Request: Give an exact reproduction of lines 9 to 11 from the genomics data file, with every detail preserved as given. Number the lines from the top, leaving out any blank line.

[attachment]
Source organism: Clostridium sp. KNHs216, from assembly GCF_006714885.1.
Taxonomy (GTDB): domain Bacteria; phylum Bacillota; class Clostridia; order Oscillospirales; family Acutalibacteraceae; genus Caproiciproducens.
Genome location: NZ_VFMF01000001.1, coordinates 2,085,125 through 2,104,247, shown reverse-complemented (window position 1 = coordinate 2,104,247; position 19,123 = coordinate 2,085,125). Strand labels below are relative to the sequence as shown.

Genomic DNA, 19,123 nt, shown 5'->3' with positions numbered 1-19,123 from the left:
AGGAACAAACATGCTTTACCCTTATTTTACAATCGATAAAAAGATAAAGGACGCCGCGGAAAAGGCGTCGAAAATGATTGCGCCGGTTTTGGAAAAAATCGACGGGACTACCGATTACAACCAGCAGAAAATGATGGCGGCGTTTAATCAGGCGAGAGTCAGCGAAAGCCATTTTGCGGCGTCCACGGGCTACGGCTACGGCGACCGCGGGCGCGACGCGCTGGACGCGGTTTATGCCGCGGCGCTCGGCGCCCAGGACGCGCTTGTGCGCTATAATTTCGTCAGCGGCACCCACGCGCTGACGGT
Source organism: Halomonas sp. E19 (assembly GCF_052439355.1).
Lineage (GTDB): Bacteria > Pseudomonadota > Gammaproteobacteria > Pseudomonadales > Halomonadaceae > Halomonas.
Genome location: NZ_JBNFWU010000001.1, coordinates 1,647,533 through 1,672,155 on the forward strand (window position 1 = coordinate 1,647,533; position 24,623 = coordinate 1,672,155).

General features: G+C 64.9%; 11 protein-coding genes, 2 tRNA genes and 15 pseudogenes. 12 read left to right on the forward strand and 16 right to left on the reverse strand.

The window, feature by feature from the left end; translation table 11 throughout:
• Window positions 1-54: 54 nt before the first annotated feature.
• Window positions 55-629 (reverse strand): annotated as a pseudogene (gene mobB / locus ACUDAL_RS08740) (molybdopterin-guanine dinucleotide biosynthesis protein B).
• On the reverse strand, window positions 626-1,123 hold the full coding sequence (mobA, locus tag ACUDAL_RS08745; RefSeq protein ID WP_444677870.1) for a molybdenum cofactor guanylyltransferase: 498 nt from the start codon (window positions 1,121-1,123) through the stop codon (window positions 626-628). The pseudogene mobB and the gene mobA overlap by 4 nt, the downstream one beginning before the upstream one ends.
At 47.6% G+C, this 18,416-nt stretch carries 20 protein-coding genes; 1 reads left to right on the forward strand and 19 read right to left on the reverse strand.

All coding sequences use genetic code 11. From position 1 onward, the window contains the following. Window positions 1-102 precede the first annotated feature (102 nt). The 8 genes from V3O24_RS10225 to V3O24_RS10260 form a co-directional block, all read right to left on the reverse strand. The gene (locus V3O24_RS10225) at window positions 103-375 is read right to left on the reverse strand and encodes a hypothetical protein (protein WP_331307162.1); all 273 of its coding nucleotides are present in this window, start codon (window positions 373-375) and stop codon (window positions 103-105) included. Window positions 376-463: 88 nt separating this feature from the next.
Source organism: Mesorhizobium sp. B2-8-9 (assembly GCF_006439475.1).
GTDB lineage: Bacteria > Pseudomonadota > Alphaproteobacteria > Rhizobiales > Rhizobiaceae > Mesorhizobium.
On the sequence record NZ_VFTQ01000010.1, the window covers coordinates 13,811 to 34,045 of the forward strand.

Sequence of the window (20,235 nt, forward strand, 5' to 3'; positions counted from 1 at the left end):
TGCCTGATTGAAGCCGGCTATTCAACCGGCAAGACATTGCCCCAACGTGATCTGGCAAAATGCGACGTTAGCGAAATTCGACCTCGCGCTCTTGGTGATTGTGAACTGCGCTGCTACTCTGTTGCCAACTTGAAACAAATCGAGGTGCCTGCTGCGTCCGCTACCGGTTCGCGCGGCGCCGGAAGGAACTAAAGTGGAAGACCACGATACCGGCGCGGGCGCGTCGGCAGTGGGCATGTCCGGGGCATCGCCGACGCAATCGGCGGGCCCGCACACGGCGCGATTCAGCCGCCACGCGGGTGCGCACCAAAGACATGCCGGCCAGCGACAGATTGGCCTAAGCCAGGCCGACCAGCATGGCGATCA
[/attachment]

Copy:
General features: G+C 64.9%; 11 protein-coding genes, 2 tRNA genes and 15 pseudogenes. 12 read left to right on the forward strand and 16 right to left on the reverse strand.

The window, feature by feature from the left end; translation table 11 throughout:
• Window positions 1-54: 54 nt before the first annotated feature.